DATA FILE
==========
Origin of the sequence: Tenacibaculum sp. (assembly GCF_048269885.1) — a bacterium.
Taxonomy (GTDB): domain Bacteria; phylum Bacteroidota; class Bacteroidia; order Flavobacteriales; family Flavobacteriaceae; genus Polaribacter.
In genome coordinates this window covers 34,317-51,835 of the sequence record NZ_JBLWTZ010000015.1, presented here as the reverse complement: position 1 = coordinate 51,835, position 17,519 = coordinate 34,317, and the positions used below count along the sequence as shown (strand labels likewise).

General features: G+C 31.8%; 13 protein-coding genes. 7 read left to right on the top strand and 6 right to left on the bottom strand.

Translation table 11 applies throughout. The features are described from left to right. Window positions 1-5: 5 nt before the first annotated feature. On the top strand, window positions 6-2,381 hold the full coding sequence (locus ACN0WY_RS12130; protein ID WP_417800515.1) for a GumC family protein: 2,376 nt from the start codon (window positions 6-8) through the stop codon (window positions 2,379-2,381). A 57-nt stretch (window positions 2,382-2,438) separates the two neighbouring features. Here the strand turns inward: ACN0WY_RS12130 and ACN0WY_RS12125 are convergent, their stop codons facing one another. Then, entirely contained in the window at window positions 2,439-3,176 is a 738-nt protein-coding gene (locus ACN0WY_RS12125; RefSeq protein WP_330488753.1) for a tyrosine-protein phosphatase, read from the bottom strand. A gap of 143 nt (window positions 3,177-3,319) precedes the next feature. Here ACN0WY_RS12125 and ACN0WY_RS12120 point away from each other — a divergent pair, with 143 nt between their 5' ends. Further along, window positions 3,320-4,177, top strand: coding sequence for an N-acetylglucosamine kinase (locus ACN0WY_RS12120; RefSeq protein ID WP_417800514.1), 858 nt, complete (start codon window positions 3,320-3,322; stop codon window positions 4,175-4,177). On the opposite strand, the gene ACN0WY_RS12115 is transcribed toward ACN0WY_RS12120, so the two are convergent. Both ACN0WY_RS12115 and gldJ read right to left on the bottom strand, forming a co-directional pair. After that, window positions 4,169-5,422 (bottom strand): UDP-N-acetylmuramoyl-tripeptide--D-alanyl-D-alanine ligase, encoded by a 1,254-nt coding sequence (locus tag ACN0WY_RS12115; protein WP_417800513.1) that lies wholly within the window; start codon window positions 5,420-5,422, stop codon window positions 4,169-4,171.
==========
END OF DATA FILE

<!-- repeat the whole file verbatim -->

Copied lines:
Origin of the sequence: Tenacibaculum sp. (assembly GCF_048269885.1) — a bacterium.
Taxonomy (GTDB): domain Bacteria; phylum Bacteroidota; class Bacteroidia; order Flavobacteriales; family Flavobacteriaceae; genus Polaribacter.
In genome coordinates this window covers 34,317-51,835 of the sequence record NZ_JBLWTZ010000015.1, presented here as the reverse complement: position 1 = coordinate 51,835, position 17,519 = coordinate 34,317, and the positions used below count along the sequence as shown (strand labels likewise).

General features: G+C 31.8%; 13 protein-coding genes. 7 read left to right on the top strand and 6 right to left on the bottom strand.

Translation table 11 applies throughout. The features are described from left to right. Window positions 1-5: 5 nt before the first annotated feature. On the top strand, window positions 6-2,381 hold the full coding sequence (locus ACN0WY_RS12130; protein ID WP_417800515.1) for a GumC family protein: 2,376 nt from the start codon (window positions 6-8) through the stop codon (window positions 2,379-2,381). A 57-nt stretch (window positions 2,382-2,438) separates the two neighbouring features. Here the strand turns inward: ACN0WY_RS12130 and ACN0WY_RS12125 are convergent, their stop codons facing one another. Then, entirely contained in the window at window positions 2,439-3,176 is a 738-nt protein-coding gene (locus ACN0WY_RS12125; RefSeq protein WP_330488753.1) for a tyrosine-protein phosphatase, read from the bottom strand. A gap of 143 nt (window positions 3,177-3,319) precedes the next feature. Here ACN0WY_RS12125 and ACN0WY_RS12120 point away from each other — a divergent pair, with 143 nt between their 5' ends. Further along, window positions 3,320-4,177, top strand: coding sequence for an N-acetylglucosamine kinase (locus ACN0WY_RS12120; RefSeq protein ID WP_417800514.1), 858 nt, complete (start codon window positions 3,320-3,322; stop codon window positions 4,175-4,177). On the opposite strand, the gene ACN0WY_RS12115 is transcribed toward ACN0WY_RS12120, so the two are convergent. Both ACN0WY_RS12115 and gldJ read right to left on the bottom strand, forming a co-directional pair. After that, window positions 4,169-5,422 (bottom strand): UDP-N-acetylmuramoyl-tripeptide--D-alanyl-D-alanine ligase, encoded by a 1,254-nt coding sequence (locus tag ACN0WY_RS12115; protein WP_417800513.1) that lies wholly within the window; start codon window positions 5,420-5,422, stop codon window positions 4,169-4,171.